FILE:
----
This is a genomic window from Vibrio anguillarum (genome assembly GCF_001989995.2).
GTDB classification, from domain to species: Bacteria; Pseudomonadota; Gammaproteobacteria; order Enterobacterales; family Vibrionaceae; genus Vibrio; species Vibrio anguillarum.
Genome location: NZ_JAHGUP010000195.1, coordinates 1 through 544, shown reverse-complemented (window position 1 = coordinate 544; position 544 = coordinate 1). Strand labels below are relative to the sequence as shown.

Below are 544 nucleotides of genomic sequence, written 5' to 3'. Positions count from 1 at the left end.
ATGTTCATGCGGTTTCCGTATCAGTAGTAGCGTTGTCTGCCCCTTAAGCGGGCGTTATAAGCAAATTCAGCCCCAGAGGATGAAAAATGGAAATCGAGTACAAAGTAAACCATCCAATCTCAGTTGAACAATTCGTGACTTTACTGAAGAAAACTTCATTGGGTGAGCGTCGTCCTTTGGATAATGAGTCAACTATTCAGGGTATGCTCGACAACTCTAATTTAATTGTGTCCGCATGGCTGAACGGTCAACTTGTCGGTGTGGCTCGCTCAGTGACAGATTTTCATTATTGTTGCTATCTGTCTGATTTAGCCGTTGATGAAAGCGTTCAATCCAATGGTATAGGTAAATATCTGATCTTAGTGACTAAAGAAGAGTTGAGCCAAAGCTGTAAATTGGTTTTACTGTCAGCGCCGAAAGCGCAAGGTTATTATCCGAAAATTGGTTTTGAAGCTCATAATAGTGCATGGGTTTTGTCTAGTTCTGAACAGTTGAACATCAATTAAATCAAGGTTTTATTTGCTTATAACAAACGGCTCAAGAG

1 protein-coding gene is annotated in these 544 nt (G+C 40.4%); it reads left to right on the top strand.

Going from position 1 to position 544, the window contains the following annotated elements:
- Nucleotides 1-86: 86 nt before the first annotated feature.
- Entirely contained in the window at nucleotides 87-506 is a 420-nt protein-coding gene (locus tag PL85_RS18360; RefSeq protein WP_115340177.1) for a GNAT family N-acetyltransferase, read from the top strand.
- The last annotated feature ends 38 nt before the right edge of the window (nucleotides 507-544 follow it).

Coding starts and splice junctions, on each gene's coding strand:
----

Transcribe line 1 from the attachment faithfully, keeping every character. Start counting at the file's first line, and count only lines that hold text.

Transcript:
This is a genomic window from Vibrio anguillarum (genome assembly GCF_001989995.2).